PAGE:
The Provo Municipal Council approved a resolution Tuesday authorizing Mayor Michelle Kaufusi to execute the sale of Timp Kiwanis Park to the Provo City School District.
Before the 5-2 vote, contingencies were added to the resolution, requiring a letter from the district that would state how the park land would be used in the future. Councilmen David Sewell and George Handley voted no.
Attached to that resolution was the approval to transfer $2.2 million from the general fund to purchase property for a new regional sports facility, parks and walking trail.
Though dependent on each other, the sell of the Timp Kiwanis Park had to come first.
When asked how critical it was to have the sale approved Tuesday, Tara Riddle, over city land acquisitions, said she felt the approval to purchase had to be done then.
Councilman Gary Winterton said he was not interested in losing the sell of properties, but said he felt he had some obligation to the residents to let them have one last chance to voice their concerns. Winterton asked if the decision could be pushed back a week.
Councilman George Handley then said, “I need to know what was agreed to.”
Handley said there was nothing from the school district to look at, no written documents. The school district was not beholden to write a letter of agreement until they heard from the federal government.
The purchase of the park land property for use by the school district has been in discussion for over two years.
The school district was not meeting Title IX regulations that say sports fields and practice areas must be provided for young female athletes the same as young male athletes.
Timp Kiwanis Park is adjacent to Timpview High School and would satisfy the Title IX requirements. It could also provide a staging area for when construction begins on the high school.
But the district had not indicated if it would be available for public use.
Some residents in the area are not happy about the potential sale and future use of the park land because it was originally donated to the city by the Bounous family. It has been indicated the family hoped it would be used as a city park in perpetuity, although nothing is officially written concerning its future, according to Winterton.
The sale of the land was contingent on the approval of the Land and Water Conservation Fund conversion proposal from the National Park Service, which designates that money received from the sale of the park must be reinvested in land that meets the same qualifications as Timp Kiwanis Park.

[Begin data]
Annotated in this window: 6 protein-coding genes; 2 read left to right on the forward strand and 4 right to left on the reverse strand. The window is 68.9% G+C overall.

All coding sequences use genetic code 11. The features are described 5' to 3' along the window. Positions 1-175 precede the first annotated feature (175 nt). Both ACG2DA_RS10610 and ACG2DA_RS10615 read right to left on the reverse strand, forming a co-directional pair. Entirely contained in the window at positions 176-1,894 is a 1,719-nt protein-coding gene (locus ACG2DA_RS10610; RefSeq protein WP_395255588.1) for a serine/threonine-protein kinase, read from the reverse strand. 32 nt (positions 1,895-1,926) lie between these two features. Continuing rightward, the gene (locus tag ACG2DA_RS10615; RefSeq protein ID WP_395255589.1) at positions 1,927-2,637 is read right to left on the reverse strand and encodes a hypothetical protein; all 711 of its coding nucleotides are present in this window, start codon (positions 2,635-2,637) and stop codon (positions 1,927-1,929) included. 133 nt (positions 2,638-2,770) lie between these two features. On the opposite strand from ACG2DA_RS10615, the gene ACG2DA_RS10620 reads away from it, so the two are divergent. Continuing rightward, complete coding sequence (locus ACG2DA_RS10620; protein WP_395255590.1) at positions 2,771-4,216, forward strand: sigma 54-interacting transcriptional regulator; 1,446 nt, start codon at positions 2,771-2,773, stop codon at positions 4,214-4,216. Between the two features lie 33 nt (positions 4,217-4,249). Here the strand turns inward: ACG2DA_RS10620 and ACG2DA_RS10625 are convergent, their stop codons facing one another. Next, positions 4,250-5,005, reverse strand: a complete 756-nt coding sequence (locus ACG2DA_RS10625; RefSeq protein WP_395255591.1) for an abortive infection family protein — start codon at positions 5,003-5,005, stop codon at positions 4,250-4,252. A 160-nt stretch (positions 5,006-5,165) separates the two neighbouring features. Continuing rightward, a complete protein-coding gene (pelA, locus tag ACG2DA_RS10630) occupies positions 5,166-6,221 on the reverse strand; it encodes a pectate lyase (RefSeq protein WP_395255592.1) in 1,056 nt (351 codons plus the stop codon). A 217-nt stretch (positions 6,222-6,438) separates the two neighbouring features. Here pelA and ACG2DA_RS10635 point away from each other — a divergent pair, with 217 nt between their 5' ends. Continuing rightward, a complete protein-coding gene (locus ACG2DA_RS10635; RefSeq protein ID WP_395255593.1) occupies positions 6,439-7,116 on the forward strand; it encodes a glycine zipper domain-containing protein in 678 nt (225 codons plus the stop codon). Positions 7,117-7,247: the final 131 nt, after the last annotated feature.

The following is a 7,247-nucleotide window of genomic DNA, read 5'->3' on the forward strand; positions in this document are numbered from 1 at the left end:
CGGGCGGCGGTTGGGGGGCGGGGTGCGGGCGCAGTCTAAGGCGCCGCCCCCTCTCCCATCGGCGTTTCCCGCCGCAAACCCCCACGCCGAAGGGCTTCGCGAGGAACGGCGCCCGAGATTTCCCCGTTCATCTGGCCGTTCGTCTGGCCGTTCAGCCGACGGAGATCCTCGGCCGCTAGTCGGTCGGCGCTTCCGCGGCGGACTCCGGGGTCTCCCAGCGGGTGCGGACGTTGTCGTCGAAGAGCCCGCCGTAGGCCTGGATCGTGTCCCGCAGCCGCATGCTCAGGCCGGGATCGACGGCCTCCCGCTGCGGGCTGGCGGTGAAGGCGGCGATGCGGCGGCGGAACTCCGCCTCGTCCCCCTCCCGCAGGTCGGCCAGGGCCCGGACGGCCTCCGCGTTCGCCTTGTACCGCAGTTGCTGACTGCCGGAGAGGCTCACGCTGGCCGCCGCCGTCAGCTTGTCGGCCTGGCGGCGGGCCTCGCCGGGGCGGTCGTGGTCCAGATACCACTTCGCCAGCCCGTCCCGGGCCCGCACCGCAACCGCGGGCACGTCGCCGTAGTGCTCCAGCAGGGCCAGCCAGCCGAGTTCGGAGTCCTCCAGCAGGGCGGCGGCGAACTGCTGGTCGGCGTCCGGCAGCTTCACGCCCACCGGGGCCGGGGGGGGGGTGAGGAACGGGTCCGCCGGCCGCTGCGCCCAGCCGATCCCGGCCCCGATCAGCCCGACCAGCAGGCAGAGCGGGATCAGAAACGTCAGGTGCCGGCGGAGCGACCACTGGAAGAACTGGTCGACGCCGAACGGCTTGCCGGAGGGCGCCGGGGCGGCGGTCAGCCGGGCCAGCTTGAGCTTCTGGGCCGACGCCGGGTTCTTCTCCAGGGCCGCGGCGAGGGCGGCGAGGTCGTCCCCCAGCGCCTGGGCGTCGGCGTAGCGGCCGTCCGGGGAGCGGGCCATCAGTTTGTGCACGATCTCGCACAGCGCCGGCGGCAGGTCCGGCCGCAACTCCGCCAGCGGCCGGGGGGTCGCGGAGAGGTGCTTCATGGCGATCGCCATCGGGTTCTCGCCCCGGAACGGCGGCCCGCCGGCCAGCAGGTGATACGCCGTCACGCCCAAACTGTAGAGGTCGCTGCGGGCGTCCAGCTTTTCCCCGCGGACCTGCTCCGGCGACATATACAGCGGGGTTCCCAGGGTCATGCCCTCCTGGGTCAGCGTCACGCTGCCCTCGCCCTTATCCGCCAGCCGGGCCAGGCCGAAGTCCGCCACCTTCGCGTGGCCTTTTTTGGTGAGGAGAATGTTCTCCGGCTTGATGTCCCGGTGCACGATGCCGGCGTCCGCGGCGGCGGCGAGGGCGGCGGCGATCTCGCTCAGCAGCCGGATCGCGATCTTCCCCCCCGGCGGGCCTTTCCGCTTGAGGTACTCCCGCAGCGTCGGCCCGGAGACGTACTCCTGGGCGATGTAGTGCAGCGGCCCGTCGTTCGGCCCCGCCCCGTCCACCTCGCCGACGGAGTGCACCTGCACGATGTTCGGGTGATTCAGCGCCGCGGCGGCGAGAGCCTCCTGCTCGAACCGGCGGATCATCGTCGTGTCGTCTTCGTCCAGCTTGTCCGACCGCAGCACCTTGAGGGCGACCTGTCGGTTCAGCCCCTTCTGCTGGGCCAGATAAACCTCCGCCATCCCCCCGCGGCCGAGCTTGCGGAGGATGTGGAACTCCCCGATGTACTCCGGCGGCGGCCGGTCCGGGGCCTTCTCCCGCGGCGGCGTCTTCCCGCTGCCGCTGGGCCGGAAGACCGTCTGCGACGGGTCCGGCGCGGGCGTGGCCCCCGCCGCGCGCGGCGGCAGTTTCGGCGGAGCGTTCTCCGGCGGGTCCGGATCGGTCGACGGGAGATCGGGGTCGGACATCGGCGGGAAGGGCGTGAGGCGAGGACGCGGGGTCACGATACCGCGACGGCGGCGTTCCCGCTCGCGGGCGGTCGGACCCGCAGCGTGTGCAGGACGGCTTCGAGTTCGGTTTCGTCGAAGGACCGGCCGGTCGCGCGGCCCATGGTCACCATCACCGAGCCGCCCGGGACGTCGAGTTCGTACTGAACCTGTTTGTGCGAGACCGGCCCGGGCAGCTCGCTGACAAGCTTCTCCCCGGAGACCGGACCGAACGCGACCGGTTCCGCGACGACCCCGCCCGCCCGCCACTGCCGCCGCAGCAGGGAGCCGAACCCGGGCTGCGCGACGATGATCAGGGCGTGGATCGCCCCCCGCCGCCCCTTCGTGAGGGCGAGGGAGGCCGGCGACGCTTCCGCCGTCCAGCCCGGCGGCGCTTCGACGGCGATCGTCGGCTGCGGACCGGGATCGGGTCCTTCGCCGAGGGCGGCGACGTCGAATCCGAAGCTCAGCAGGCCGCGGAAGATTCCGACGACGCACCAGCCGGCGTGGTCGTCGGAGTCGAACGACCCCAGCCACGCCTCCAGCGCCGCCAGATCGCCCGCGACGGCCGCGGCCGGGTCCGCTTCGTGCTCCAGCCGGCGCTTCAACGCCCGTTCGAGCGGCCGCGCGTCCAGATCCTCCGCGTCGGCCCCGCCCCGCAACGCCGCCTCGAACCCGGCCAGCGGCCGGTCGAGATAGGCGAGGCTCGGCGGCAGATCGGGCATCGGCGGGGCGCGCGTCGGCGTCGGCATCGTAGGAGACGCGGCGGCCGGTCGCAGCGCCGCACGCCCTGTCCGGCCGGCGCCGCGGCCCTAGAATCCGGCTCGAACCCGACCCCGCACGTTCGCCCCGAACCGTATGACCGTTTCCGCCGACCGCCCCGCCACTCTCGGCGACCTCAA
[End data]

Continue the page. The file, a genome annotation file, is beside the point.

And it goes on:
Provo’s parks and recreation department has an opportunity to purchase 100 acres of land owned by The Church of Jesus Christ of Latter-day Saints just off the Lakeview Parkway by the Provo airport. Of that parcel, 60 acres would meet the Land and Water conversion proposal.
The intent is to build a regional sports field and park areas with walking trails and playgrounds. The LDS Church is willing to sell the property but set June 30, the end of the current fiscal year, as the drop dead purchase date.
The parks and recreation department wants the transfer of funds and purchase to happen by or before June 30. Any delays would bring them very close to losing the property and the economic boost it would bring to the city through regional and national sports activities.
The school district would not make any commitments to the future use of the Timp Kiwanis Park until they had a written statement from the Federal government approving the conversion.
That notification came verbally on May 23 and in a letter Monday.
“I feel fortunate we got notification from the federal government in May,” said Scott Henderson, director of parks and recreation. “These are two complicated transactions.”
The two parks do meet the conversion criteria, but one is on the east side of town the other the west side. Residents on the east side don’t want to lose their park for something on the west side.
During Tuesday’s council discussion it appeared the process of purchasing was going to go down like a row of dominos, as some council members wanted to delay the process. Others weren’t sure they should sell all of the Timp Kiwanis Park to the district, thus scraping the money for the regional park.
In the end, David Harding, council chairman brought the focus back to approval of the resolution for the mayor to purchase and to negotiate with the school district on contingencies and use, and have those negotiated commitments be put in writing.
Superintendent Keith Rittel is drafting the letter, according to Caleb Price, district spokesman. Rittel and Kaufusi will meet Tuesday to finalize the discussion. It is anticipated at that time the mayor will be able to sign the final approval to sell.